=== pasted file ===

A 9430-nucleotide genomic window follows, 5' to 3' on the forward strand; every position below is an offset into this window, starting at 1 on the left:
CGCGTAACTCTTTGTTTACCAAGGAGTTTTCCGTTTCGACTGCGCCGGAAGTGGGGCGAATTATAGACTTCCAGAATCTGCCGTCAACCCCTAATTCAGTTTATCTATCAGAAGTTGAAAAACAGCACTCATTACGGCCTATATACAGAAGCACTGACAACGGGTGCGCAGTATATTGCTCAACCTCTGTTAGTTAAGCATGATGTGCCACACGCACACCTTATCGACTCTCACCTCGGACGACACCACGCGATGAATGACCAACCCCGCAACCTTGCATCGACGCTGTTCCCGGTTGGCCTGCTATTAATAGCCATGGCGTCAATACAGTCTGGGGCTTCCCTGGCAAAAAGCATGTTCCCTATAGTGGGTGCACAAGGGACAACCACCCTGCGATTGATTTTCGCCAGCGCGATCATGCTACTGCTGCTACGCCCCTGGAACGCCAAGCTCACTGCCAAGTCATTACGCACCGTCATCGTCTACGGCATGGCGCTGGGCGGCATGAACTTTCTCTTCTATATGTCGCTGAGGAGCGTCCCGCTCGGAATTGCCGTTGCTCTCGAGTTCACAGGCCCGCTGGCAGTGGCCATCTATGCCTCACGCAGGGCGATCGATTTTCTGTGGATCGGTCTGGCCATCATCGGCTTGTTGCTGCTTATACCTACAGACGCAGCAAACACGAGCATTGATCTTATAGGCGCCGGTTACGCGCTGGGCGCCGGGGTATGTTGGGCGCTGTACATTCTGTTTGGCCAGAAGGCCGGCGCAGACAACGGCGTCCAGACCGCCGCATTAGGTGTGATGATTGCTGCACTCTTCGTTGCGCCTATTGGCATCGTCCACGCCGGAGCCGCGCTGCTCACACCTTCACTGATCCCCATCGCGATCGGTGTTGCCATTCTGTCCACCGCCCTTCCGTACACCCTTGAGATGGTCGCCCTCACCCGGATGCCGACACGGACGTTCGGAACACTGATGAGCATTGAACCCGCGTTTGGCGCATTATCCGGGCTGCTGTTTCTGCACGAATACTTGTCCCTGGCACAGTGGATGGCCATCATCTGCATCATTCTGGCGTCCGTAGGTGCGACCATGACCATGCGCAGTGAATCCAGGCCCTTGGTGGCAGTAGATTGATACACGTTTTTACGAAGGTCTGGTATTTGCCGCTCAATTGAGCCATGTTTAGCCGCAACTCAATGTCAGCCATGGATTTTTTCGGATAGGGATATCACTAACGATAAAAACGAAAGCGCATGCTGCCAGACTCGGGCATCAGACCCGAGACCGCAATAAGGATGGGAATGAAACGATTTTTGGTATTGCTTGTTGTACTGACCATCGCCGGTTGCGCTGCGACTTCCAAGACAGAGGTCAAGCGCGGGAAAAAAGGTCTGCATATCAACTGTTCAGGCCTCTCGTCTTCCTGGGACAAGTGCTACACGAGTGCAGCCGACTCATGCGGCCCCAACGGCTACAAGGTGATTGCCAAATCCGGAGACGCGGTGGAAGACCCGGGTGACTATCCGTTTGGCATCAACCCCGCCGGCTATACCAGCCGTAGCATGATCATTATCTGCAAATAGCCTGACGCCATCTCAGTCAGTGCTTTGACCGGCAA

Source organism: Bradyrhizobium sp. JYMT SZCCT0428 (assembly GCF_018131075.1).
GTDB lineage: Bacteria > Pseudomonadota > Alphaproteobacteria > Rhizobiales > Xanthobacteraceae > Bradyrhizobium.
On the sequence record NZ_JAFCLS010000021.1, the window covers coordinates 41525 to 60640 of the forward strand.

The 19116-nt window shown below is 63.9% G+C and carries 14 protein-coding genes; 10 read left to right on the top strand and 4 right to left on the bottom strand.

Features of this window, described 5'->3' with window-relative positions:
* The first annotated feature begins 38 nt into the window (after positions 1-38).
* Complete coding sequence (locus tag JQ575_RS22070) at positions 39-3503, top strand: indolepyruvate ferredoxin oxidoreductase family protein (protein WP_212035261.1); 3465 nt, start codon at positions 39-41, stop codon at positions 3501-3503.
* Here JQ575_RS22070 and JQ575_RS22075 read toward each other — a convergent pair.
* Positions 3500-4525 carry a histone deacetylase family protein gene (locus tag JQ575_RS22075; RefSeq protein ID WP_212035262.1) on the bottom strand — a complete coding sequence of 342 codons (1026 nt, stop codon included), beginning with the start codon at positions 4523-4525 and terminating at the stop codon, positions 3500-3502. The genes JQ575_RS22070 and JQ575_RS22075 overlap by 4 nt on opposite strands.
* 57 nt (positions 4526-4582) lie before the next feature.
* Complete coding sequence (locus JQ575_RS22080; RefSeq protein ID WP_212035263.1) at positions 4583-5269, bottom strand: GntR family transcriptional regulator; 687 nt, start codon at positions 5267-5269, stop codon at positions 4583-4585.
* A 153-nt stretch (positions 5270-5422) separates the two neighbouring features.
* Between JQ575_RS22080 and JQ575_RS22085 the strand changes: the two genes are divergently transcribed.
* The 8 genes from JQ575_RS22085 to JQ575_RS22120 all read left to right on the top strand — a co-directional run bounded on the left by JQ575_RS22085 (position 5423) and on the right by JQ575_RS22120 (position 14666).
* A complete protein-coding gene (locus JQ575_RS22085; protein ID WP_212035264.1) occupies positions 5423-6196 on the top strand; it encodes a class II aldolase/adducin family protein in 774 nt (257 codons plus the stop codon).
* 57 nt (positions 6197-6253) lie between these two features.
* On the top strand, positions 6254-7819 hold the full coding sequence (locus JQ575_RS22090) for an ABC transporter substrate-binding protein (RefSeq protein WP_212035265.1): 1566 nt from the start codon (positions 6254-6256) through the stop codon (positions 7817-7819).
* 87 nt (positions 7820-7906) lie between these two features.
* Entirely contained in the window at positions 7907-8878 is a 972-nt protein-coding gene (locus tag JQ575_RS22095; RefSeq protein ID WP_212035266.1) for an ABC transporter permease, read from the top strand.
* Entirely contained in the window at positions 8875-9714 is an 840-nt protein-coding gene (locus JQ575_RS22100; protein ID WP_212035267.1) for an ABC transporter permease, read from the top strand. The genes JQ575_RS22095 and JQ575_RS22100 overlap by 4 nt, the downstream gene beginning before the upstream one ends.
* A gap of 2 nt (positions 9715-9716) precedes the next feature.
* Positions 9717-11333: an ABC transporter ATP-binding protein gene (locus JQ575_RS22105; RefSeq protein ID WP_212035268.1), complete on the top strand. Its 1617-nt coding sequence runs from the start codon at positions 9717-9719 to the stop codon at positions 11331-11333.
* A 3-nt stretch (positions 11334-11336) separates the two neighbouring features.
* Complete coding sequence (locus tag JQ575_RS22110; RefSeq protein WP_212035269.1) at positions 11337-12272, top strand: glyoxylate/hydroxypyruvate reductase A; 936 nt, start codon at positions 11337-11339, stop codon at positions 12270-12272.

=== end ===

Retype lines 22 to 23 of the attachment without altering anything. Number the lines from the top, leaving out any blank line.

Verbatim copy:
* Entirely contained in the window at positions 8875-9714 is an 840-nt protein-coding gene (locus JQ575_RS22100; protein ID WP_212035267.1) for an ABC transporter permease, read from the top strand. The genes JQ575_RS22095 and JQ575_RS22100 overlap by 4 nt, the downstream gene beginning before the upstream one ends.
* A gap of 2 nt (positions 9715-9716) precedes the next feature.